The Lego exhibit at the AsiaPOP Comicon would simply have been out of place without the Son Goku mosaic amid statues shipped from Denmark, and that is all thanks to Cris Atienza.
The work is composed of 15,000 bricks put together in two working days, said the 27-year-old Lego senior builder, who made it happen single-handedly. “With an upcoming movie this year, he was our animé appeal.”
As a senior builder, he is part of a pool that conceptualizes and executes attractions during Lego appearances, which could reach up to four a month. The team has created monumental works, such as the 480-square-foot, 70,000-brick Philippine map.
During exhibits, they also double as setup guys and sales persons, which was the main reason he was nearby for the interview on the last day of the comicon.
It’s a lot of fun to openly suggest what would make their exhibits pop out, Atienza explained. The only challenges are when they don’t have enough pieces to work with, either in numbers or colors, and if they are pressed for time—unless they enjoy the building process.
He loves his job
That is what happened to Atienza. While the Lego Philippines office in Libis, Quezon City, gave him the Son Goku task only on Sept. 10, it was not very hard to finish because he loves his job, he said.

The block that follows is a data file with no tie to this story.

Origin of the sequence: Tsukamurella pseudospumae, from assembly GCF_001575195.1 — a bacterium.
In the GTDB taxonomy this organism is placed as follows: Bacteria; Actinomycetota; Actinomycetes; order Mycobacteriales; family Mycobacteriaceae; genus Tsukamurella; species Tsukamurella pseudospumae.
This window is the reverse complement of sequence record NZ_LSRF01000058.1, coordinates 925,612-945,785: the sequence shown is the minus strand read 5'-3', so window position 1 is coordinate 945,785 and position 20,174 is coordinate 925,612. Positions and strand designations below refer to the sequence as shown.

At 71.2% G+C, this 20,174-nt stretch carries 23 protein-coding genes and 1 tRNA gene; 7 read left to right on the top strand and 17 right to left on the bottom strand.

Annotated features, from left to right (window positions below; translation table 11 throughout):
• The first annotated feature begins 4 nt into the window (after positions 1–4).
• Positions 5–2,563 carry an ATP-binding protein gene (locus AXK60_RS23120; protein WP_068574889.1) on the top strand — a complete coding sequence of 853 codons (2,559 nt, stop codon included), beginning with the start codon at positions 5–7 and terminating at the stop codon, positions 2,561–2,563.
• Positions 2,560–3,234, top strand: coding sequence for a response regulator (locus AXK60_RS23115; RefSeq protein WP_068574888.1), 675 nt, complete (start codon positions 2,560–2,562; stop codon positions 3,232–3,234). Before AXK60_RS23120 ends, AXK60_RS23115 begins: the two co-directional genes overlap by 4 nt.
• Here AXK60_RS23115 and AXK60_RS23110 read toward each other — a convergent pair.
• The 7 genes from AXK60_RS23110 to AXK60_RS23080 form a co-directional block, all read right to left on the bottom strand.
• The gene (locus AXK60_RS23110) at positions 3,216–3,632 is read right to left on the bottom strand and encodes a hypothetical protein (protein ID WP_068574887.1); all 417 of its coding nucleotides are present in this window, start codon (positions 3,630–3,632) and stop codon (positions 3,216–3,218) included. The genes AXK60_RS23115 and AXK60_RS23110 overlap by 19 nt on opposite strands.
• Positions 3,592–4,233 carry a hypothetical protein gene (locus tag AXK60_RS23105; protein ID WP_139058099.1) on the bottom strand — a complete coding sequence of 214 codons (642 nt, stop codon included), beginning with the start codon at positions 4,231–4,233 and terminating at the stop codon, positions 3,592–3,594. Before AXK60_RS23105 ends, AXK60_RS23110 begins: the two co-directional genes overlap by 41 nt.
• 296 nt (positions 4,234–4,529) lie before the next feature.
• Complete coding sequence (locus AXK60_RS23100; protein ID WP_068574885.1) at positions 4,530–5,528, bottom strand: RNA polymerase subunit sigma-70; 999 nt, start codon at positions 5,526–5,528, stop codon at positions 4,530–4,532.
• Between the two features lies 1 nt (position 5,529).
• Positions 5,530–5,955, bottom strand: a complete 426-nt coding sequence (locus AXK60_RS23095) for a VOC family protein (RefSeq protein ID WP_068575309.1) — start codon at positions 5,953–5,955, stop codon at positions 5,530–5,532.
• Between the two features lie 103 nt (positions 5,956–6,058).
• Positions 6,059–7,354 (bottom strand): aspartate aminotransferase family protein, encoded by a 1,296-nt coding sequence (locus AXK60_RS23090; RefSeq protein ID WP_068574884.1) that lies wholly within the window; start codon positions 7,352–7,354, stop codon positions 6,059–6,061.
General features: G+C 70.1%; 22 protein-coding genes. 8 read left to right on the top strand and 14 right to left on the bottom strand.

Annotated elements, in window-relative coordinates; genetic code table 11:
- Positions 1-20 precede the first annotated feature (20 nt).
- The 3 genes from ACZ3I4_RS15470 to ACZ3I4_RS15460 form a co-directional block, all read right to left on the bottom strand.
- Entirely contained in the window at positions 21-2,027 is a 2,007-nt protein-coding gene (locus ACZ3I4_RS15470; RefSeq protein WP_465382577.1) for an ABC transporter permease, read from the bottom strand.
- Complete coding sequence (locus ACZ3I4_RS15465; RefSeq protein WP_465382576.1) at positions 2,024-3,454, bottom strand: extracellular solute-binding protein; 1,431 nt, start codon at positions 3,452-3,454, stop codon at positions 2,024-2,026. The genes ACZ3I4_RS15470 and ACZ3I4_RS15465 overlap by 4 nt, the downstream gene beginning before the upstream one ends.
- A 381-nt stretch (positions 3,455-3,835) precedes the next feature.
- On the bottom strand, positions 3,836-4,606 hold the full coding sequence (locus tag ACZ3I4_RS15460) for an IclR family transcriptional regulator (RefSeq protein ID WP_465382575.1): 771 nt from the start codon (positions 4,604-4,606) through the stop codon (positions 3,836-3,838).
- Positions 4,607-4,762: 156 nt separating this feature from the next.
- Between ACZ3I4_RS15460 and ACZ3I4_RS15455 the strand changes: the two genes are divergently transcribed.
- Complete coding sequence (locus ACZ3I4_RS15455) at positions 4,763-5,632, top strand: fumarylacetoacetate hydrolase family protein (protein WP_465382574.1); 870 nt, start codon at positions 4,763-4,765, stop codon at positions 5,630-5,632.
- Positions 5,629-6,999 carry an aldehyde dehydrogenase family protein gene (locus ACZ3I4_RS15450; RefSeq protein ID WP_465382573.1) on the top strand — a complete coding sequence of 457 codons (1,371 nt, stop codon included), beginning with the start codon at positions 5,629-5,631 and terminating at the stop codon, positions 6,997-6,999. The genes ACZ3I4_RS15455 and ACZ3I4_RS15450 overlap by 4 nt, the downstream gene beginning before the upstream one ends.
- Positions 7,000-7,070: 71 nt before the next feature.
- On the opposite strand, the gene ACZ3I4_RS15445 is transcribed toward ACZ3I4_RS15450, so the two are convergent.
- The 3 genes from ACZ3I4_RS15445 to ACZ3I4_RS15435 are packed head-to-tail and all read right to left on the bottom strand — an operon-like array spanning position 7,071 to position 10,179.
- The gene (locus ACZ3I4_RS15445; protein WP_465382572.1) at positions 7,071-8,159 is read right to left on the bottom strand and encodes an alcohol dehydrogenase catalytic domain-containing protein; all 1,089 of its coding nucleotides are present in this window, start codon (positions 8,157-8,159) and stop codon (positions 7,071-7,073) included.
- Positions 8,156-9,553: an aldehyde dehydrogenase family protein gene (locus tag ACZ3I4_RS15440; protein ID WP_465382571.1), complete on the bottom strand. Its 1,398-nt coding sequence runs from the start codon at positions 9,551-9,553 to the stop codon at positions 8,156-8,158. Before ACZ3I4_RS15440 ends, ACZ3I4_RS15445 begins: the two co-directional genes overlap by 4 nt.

“I enjoy my job at Lego, so I do not really see it as work. It does not feel very hard,” he explained. “I have been with Lego for around eight years now, and it just grew on me since I joined in 2007. I wasn’t into Lego, even though I saw it before. I just couldn’t afford it back then, and with this job, I am able to work wonders.”
He was supposed to finish a degree in hotel and restaurant management, but his father’s death forced him to be the breadwinner of the family, he recounted. In 2007, when Lego opened in the country, he was hired as a sales guy, and when it opened builder positions in 2010, he was again looking for a job.
Although he has plans to go back to school, he sees his job at Lego as “destiny,” with both job openings coming when he was looking.
Attesting to his mastery of the craft, he just let kids play with his work. He said, “Kaya naman naming ayusin.”